David Freund, Chief Leadership Officer
I am amazed by the ways many businesses were able to navigate their operations during the pandemic. For us at MACNY, within five days our entire office transitioned to a virtual environment. All of our training went virtual, and we continued to serve our members from the safety of our homes. Our staff set up home offices, we had daily check-ins with our cameras on, and things worked out quite well, but was it possible that something was missing?
For me, that “something” that was missing was a real sense of connection; the feeling of community. Our communications were strained, and we actually thought it was normal. How many times in a meeting did you hear, “You’re muted,” or “Sorry, I missed that” as the image froze. How about the laughing and friendly banter that used to go on in meetings? Were you able to keep that up in the virtual world? How about the body language that we missed because we only saw from the neck up? (You may recall that 55% of our communication is body language.) Yes, we did make it work, but a lot was missing. I heard one leader describe in-person meetings as meetings where terabytes of information were being exchanged by mere proximity, compared to megabytes of data via Zoom. As humans, we are created to discern so much from being in the same room with others.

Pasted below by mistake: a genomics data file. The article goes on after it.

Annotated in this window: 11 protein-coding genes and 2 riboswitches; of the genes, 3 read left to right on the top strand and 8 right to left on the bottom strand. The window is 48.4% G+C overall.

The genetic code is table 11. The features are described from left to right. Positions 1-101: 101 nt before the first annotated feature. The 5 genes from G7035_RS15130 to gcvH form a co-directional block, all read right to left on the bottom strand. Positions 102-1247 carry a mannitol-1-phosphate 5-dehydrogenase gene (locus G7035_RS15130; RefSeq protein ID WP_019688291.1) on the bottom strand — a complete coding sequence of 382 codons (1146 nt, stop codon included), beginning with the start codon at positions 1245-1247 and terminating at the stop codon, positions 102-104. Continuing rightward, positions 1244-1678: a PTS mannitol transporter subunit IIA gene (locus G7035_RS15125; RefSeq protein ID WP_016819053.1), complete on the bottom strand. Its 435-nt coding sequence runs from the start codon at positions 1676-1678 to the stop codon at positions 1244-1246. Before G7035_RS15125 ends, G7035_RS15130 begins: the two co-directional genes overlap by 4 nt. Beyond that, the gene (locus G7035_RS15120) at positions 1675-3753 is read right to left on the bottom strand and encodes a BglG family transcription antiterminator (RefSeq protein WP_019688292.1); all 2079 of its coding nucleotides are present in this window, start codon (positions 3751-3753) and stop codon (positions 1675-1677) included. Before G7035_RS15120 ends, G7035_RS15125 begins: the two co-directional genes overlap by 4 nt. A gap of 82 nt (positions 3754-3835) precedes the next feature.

Zoom is a great tool when we need it. It’s awesome for reducing travel and allowing people great distances away to interact. However, it won’t be able to replicate the sense of community we feel when we are able to connect with others in person. As a trainer, I read so much from the participants’ body language; I can see when I have connected or lost a connection with them. The pandemic has taught me many things, not the least of which is when you need to really connect, it’s best to be together in person.
If you would like to hear more about this topic, please join Marisa Norcross and me for Episode 212 of The Next Page podcast as we discuss exceptions to in-person, when you should consider virtual options, and how to make the most of both.